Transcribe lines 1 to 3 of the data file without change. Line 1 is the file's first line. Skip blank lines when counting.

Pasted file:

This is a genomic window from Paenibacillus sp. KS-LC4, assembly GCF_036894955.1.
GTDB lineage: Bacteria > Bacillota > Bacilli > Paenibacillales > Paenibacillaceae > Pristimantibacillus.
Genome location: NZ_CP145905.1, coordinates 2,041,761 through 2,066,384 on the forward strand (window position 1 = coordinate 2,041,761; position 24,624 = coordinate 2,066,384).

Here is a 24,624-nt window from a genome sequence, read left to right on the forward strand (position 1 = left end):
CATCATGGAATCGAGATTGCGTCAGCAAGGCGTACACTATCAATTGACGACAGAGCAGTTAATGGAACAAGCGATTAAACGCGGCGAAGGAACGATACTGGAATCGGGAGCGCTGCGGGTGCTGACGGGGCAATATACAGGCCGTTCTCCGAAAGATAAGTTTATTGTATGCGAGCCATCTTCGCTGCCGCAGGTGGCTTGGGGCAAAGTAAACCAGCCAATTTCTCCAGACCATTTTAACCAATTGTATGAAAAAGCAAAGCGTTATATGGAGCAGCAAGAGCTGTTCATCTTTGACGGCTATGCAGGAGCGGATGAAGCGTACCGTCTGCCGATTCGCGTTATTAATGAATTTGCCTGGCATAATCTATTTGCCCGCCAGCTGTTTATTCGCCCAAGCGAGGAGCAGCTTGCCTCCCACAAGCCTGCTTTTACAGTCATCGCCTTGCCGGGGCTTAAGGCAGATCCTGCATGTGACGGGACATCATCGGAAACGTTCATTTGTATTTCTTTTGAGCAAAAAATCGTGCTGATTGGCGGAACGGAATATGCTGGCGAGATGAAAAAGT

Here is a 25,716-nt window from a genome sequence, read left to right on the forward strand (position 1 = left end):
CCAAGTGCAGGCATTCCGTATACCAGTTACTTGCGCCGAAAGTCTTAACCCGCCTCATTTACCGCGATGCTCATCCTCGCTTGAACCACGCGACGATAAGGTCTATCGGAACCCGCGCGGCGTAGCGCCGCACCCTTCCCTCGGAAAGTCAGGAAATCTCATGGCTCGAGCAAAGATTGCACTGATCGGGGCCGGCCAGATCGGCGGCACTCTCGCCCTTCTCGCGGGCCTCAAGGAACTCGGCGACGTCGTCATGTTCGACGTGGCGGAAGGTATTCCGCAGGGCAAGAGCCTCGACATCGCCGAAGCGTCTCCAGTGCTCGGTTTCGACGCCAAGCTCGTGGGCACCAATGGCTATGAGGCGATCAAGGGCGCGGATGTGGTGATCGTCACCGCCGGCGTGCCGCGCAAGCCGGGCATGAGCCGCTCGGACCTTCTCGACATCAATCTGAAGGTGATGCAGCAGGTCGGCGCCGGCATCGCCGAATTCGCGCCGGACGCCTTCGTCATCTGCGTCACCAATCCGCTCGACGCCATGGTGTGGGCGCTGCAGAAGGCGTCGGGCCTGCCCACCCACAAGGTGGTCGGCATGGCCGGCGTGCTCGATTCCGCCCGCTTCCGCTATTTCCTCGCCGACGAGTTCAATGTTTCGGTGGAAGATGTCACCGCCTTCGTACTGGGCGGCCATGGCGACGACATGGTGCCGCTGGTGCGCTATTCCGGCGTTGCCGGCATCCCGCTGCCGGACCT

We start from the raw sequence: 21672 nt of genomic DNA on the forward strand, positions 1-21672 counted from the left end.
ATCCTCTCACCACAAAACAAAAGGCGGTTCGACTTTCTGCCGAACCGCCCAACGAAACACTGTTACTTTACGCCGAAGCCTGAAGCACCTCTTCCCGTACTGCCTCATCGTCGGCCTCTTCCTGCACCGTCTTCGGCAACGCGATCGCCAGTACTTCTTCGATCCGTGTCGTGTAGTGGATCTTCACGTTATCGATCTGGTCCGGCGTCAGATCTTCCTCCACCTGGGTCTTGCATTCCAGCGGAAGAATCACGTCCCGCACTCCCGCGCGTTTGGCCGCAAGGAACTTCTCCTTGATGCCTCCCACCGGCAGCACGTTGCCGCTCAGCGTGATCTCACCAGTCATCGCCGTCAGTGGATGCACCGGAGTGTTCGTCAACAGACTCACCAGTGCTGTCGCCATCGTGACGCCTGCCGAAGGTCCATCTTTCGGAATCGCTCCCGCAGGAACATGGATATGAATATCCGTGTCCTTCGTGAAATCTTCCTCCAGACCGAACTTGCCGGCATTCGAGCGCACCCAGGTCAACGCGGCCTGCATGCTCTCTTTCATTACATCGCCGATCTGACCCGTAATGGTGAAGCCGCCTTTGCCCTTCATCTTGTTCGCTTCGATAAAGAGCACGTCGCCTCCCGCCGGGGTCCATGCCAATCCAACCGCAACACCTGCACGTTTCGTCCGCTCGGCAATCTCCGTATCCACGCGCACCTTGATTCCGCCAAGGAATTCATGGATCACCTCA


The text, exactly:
This is a genomic window from Paenibacillus sp. KS-LC4, assembly GCF_036894955.1.
GTDB lineage: Bacteria > Bacillota > Bacilli > Paenibacillales > Paenibacillaceae > Pristimantibacillus.
Genome location: NZ_CP145905.1, coordinates 2,041,761 through 2,066,384 on the forward strand (window position 1 = coordinate 2,041,761; position 24,624 = coordinate 2,066,384).